Refinitiv Labs focuses on harnessing the power of Big Data and Machine Learning (ML) to drive innovation and shape the future of financial services. In this article, we showcase a tool that pushes the boundaries of data science, driving positive change in the industry by focusing on predicting potential environmental, social and governance (ESG) controversies.
- When Refinitiv analysts review an article, they manually look for controversies in 20 ESG topics defined in-house, many of which align with the UN Sustainable Development Goals.
- Tim Nugent’s team within Refinitiv Labs have used Google’s open-source NLP model, BERT, which has demonstrated state-of-the-art performance in a range of classification tasks.
- High quality data is crucial for supervised machine learning tasks. Refinitiv’s ESG controversy model has been trained using 30,000+ positive articles and alongside a set of negative examples with further work ongoing.
Why is ESG important to financial institutions?
Refinitiv has seen a growth in demand for ESG data as part of investment analysis. Fund managers look to the ESG factors reported by companies, but they also want to understand if information not reported by companies may indicate ESG controversies. Does company A have a spotless record on ESG factors that could positively influence their investments? Are there any potential ESG controversies brewing that could have a negative influence?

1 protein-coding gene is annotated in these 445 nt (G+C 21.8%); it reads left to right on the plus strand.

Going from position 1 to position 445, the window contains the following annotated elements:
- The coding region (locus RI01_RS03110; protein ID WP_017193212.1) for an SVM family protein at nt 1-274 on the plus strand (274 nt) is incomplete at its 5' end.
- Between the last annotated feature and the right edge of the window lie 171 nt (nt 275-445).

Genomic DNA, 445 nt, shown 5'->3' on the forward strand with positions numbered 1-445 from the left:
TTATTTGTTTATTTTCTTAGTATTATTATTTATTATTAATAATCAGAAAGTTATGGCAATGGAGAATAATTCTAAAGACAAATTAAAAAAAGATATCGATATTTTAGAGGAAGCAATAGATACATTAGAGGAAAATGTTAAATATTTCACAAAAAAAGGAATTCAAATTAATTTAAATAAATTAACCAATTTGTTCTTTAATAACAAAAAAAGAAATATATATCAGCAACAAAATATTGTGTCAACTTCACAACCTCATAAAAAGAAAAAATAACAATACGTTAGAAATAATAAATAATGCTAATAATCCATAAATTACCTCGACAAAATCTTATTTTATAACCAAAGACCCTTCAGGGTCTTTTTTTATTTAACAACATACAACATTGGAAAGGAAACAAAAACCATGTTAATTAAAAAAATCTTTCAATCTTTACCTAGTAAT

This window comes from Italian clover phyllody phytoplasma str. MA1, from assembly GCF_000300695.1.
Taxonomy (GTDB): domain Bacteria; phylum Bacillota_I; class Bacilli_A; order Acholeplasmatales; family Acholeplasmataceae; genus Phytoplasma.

To uncover this kind of information, Refinitiv analysts search for news stories about a specific company using a set of ESG-related keywords, and if there’s a positive match, the story is subject to further scrutiny. For example, an analyst would identify a potential governance controversy in the following snippet:
CHICAGO (Reuters) – The agricultural unit of German chemicals company Bayer AG will halt future U.S. sales of an insecticide that can be used on more than 200 crops after losing a fight with the U.S. Environment Protection Agency, the company said on Friday.
The analyst would read the story and determine whether there is apparent or potential ESG controversy.
Automating the hunt for ESG controversy data
This can all take a long time. As Tim Nugent, Senior Research Scientist at Refinitiv Labs, explains “the problem we need to solve is that it’s time-consuming to search and read news articles”.
When the Refinitiv analysts review an article manually they look for controversies in 20 ESG topics defined in-house, many of which align with the UN sustainable development goals. 
For a specific company, by examining each of the ESG topics, the analysts decide whether the article suggests controversy or not for that topic. In essence, they perform document classification – something which can be re-framed as a supervised machine learning task. An algorithm can be trained to make the same decision and output a probability score for each of the ESG controversy topics. Where the probability sits above a confidence threshold it proceeds directly through the ESG pipeline, while low confidence predictions are sent to human analysts for further review.